In the Orders to Show Cause, the Commission explained that the Show Cause Order also constituted a notice of a proposed penalty, as required by Section 31 of the FPA, 16 U.S.C. § 823b(d). Respondents were required to elect either an administrative hearing before an Administrative Law Judge pursuant to FPA Section 31(d)(2), 16 U.S.C. § 823b(d)(2), or, alternatively, an immediate penalty assessment by the Commission under FPA Section 31(d)(3)(A), 16 U.S.C. § 823b(d)(3)(A). FERC explained in its notice to Lincoln:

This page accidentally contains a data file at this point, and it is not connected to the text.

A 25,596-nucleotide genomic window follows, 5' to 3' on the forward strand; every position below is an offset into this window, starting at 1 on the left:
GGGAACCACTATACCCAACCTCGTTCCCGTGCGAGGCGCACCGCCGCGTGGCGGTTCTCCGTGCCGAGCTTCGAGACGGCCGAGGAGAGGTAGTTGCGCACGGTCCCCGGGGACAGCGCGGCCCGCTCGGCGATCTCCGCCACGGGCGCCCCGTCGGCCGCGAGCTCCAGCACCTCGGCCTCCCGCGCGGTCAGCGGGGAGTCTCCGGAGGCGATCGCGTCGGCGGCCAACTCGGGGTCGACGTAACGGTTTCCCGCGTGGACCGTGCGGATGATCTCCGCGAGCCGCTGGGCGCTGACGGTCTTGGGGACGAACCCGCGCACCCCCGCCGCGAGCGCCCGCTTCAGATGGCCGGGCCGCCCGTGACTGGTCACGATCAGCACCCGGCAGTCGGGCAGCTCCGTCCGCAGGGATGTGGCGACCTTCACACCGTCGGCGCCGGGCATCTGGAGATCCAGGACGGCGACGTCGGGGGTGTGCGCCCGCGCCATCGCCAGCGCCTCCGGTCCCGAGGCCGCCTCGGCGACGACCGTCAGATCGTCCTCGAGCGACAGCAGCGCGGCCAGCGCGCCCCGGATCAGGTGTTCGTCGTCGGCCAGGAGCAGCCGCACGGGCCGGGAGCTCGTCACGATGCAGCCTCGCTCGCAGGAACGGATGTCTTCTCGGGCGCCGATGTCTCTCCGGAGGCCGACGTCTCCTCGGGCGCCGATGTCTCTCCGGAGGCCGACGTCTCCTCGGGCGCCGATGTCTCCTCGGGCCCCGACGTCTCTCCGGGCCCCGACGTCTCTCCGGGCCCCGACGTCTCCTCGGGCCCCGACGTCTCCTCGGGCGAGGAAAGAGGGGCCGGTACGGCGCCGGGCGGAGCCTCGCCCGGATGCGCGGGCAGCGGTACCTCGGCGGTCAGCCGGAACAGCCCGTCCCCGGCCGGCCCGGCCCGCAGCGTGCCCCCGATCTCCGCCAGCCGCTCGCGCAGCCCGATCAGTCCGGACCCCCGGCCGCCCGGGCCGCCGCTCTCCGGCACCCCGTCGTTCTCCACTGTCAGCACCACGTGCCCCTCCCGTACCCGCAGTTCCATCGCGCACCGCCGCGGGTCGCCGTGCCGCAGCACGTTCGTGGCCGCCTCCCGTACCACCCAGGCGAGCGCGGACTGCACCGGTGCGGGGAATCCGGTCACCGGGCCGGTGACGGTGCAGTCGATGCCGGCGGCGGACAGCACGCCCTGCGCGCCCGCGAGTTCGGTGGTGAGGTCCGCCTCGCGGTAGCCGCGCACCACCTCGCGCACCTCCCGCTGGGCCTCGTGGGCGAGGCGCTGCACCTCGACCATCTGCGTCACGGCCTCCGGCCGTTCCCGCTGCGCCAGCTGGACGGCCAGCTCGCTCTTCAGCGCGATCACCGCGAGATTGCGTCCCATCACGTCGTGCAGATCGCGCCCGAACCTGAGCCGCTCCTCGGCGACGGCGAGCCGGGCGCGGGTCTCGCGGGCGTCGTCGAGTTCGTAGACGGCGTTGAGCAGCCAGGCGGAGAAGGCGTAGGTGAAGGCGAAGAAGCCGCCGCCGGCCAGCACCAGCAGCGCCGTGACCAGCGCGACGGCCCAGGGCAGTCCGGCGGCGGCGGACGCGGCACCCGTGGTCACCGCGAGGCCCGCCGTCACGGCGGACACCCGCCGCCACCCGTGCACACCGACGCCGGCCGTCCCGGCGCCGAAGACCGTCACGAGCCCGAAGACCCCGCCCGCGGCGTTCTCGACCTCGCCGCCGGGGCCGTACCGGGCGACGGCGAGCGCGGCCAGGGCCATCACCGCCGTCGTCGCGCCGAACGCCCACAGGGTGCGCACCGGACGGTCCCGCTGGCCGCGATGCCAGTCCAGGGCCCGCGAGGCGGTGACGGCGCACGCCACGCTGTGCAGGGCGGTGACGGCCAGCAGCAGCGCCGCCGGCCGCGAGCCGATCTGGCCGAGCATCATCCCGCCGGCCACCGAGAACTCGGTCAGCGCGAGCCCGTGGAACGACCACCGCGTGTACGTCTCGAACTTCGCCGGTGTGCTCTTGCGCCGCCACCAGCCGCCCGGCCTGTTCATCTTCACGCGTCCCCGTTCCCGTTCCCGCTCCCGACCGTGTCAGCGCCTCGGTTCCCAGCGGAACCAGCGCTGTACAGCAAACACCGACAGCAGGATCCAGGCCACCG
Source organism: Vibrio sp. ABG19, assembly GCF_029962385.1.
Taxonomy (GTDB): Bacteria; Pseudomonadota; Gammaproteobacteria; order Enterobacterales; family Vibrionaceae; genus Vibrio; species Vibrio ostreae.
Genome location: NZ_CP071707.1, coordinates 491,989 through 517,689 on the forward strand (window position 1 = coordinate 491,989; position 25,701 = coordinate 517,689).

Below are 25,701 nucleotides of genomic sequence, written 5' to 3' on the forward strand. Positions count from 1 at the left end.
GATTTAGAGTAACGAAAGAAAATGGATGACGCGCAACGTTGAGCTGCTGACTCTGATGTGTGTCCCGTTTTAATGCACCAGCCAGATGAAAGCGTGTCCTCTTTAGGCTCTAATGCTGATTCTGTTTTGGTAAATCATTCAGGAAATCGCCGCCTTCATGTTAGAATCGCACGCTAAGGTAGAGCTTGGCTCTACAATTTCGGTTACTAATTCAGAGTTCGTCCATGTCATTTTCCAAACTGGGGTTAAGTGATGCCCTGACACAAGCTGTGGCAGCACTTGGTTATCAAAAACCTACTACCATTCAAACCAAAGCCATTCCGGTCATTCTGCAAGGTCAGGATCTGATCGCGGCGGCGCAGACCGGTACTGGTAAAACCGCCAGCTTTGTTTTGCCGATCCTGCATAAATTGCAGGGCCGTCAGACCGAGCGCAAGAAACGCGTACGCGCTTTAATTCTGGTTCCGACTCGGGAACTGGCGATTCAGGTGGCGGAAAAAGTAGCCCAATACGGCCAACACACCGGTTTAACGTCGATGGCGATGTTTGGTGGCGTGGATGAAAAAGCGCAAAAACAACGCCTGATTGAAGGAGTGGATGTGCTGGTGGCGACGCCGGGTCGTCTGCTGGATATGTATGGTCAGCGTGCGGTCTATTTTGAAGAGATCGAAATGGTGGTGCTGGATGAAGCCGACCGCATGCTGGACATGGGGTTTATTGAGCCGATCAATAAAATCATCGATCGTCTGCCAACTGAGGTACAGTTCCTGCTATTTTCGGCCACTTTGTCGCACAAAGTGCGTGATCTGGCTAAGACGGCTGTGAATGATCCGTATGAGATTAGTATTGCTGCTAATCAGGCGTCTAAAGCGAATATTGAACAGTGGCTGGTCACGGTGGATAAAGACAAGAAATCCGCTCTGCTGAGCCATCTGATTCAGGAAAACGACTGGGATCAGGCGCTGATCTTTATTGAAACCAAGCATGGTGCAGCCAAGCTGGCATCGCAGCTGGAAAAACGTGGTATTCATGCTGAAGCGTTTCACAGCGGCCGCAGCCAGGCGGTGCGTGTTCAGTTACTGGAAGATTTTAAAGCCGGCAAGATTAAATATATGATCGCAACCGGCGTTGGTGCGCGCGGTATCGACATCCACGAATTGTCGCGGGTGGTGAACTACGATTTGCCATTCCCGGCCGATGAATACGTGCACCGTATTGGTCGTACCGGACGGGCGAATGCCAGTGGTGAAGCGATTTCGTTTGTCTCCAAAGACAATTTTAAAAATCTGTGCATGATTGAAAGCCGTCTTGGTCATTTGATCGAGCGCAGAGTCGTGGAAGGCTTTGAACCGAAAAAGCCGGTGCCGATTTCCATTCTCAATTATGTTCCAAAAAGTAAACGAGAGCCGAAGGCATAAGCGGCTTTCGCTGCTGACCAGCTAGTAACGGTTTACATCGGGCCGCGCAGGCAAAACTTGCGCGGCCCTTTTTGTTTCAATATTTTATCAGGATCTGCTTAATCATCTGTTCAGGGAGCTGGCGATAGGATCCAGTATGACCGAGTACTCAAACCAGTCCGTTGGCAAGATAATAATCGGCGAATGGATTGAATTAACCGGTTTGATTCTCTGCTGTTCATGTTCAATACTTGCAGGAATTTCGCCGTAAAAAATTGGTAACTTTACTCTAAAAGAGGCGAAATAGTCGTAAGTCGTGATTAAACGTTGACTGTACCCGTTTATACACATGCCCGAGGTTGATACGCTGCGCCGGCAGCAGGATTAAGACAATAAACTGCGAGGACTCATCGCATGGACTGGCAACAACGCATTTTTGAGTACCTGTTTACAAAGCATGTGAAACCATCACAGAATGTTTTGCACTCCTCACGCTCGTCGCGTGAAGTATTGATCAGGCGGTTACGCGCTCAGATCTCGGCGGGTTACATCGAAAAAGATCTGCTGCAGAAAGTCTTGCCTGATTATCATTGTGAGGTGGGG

If Respondent elects an administrative hearing before an ALJ, the Commission will issue a hearing order; if Respondent elects an immediate penalty assessment, and if the Commission finds a violation, the Commission will issue an order assessing a penalty. If such penalty is not paid within 60 days of assessment, the Commission will commence an action in a United States district court for an order ...